(Bailey) Reimer 1975 Category: Asymmetrical biraphid
BASIONYM: Amphiprora ornata Bailey 1851
Contributor: Loren Bahls - February 2012
Length Range: 71-93 µm
Width Range: 23-43 (girdle view) µm
Striae in 10 µm: 20-24
Frustules almost always come to rest in girdle view, a view which is dominated by highly arched bilobate keels. The keels are strongly torsioned so that only one lobe is in focus at one time. In complete frustules in girdle view, diagonally opposing lobes lie at approximately the same level of focus. Lobes are flattened in large specimens and more rounded in smaller specimens. Several girdle bands are present, each with a linear series of short transverse dashes that appear to cross at mid-valve. The junction line between the valve and the keel is marked by a series of prominent and irregularly shaped bulges or swellings. Striae on the valve face continue onto the keel. Areolae within a stria on the valve face are very fine and number 26-30 in 10 µm. Areolae within a stria on the keel are more prominent and number 14-20 in 10 µm.
Basionym: Amphiprora ornata
Author: Bailey 1851
Length Range: µm
Striae in 10 µm:
AMPHIPRORA ORNATA, B. Pl. 2, figs. 15 and 23. Small, deeply constricted, ends truncated and rounded, sides marked with a longitudinal row of undulations or pinnulæ, as in Surirella. Often contorted. The ruffle-like rows of pinnulæ distinguish this species from all others. It probably has minute striæ also, but I did not have an opportunity to examine with high powers. Hab. Withlacoochee River, where it is crossed by the road from Pilatka to Tampa, Fa.
Bailey, J.W. (1851). Microscopical observations made in South Carolina, Georgia, and Florida . Smithsonian Contributions to Knowledge 2(8): 1-48.
Krammer, K. and Lange-Bertalot, H. (1986). Bacillariophyceae. 1. Teil: Naviculaceae. In: Ettl, H., J. Gerloff, H. Heynig and D. Mollenhauer (eds.) Susswasserflora von Mitteleuropa, Band 2/1. Gustav Fisher Verlag, Jena. 876 pp.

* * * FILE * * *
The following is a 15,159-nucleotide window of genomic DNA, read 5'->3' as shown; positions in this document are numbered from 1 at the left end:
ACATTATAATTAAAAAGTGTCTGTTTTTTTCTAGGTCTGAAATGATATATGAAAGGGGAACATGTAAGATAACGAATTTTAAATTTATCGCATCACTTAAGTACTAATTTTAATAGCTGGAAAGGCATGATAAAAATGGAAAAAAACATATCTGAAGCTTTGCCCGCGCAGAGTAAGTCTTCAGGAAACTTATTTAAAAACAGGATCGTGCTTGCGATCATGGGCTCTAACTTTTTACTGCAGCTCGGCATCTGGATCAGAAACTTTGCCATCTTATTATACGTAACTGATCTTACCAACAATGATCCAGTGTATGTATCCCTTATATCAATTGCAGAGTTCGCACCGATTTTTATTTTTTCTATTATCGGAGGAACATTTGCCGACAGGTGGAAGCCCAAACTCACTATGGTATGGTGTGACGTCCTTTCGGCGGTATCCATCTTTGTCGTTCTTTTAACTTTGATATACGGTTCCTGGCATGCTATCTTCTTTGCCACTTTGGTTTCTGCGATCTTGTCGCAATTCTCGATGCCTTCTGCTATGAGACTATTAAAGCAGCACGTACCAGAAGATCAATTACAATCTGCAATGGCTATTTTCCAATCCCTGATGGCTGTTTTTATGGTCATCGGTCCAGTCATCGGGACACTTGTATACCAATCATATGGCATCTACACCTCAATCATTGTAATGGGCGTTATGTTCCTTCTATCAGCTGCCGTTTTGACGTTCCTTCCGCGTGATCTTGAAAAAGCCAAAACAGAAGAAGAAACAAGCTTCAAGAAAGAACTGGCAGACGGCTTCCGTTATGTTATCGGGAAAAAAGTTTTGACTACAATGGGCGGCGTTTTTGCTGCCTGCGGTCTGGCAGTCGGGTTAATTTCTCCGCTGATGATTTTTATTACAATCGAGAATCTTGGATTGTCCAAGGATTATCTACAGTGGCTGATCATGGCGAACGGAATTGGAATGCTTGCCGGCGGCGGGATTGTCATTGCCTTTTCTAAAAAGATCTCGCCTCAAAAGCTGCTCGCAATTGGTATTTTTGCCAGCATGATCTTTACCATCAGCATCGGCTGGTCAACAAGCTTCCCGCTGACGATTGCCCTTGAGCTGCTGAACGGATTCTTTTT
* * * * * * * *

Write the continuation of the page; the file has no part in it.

Patrick, R.M. and Reimer, C.W. (1975). The Diatoms of the United States, exclusive of Alaska and Hawaii, V. 2. Monographs of the Academy of Natural Sciences of Philadelphia 13.
In Montana, Entomoneis ornata has been found in 23 lakes, marshes, large rivers and small creeks, both east and west of the Continental Divide. These waters have an abundance-weighted mean pH of 8.1 and an abundance-weighted mean specific conductance of 2188 µS/cm, which is considerably lower than the conductivity preferred by other species of Entomoneis. But like E. alata, E. ornata prefers waters with elevated concentrations of sodium and sulfate. Common diatom associates of Entomoneis ornata include Gomphonema turgidum, Gomphonema coronatum, Neidium iridis, Placoneis explanata, Cavinula jaernefeltii, Stauroneis heinii, and Nitzschia obtusa. Patrick and Reimer (1975) report this species as widely distributed in in the United States in larger lakes and rivers, where it is an oligohalobe and “indifferent” to small changes in ionic content.
Kintla Lake, Glacier National Park, Montana: home of Entomoneis ornata.
Credit/Source: Loren Bahls